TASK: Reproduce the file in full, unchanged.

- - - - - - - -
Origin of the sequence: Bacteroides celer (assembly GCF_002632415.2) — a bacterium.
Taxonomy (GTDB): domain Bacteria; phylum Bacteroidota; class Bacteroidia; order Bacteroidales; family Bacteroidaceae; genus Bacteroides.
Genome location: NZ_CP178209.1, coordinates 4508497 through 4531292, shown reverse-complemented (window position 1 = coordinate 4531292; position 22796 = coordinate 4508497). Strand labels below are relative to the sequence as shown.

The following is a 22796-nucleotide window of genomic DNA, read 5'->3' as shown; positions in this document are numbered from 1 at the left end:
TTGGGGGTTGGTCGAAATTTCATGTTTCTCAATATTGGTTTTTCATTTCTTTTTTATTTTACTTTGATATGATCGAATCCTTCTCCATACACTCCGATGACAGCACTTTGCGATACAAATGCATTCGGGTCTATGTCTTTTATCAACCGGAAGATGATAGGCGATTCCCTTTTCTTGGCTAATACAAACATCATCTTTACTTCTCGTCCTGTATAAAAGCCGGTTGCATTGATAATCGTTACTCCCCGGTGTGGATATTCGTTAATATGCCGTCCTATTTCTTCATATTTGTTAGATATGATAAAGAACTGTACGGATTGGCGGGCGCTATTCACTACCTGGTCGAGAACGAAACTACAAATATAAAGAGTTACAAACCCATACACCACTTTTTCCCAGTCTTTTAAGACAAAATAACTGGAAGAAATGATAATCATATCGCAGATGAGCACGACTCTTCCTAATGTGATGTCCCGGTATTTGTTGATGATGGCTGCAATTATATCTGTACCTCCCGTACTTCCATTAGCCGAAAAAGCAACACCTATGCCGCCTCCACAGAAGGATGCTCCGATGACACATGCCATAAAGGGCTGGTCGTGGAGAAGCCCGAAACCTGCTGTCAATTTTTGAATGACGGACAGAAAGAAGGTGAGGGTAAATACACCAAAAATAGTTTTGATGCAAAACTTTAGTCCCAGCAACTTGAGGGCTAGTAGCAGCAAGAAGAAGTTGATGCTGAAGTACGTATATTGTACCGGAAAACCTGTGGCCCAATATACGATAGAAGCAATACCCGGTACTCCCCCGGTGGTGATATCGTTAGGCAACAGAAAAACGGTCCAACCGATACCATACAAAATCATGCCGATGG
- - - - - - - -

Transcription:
Origin of the sequence: Bacteroides celer (assembly GCF_002632415.2) — a bacterium.
Taxonomy (GTDB): domain Bacteria; phylum Bacteroidota; class Bacteroidia; order Bacteroidales; family Bacteroidaceae; genus Bacteroides.
Genome location: NZ_CP178209.1, coordinates 4508497 through 4531292, shown reverse-complemented (window position 1 = coordinate 4531292; position 22796 = coordinate 4508497). Strand labels below are relative to the sequence as shown.

The following is a 22796-nucleotide window of genomic DNA, read 5'->3' as shown; positions in this document are numbered from 1 at the left end:
TTGGGGGTTGGTCGAAATTTCATGTTTCTCAATATTGGTTTTTCATTTCTTTTTTATTTTACTTTGATATGATCGAATCCTTCTCCATACACTCCGATGACAGCACTTTGCGATACAAATGCATTCGGGTCTATGTCTTTTATCAACCGGAAGATGATAGGCGATTCCCTTTTCTTGGCTAATACAAACATCATCTTTACTTCTCGTCCTGTATAAAAGCCGGTTGCATTGATAATCGTTACTCCCCGGTGTGGATATTCGTTAATATGCCGTCCTATTTCTTCATATTTGTTAGATATGATAAAGAACTGTACGGATTGGCGGGCGCTATTCACTACCTGGTCGAGAACGAAACTACAAATATAAAGAGTTACAAACCCATACACCACTTTTTCCCAGTCTTTTAAGACAAAATAACTGGAAGAAATGATAATCATATCGCAGATGAGCACGACTCTTCCTAATGTGATGTCCCGGTATTTGTTGATGATGGCTGCAATTATATCTGTACCTCCCGTACTTCCATTAGCCGAAAAAGCAACACCTATGCCGCCTCCACAGAAGGATGCTCCGATGACACATGCCATAAAGGGCTGGTCGTGGAGAAGCCCGAAACCTGCTGTCAATTTTTGAATGACGGACAGAAAGAAGGTGAGGGTAAATACACCAAAAATAGTTTTGATGCAAAACTTTAGTCCCAGCAACTTGAGGGCTAGTAGCAGCAAGAAGAAGTTGATGCTGAAGTACGTATATTGTACCGGAAAACCTGTGGCCCAATATACGATAGAAGCAATACCCGGTACTCCCCCGGTGGTGATATCGTTAGGCAACAGAAAAACGGTCCAACCGATACCATACAAAATCATGCCGATGG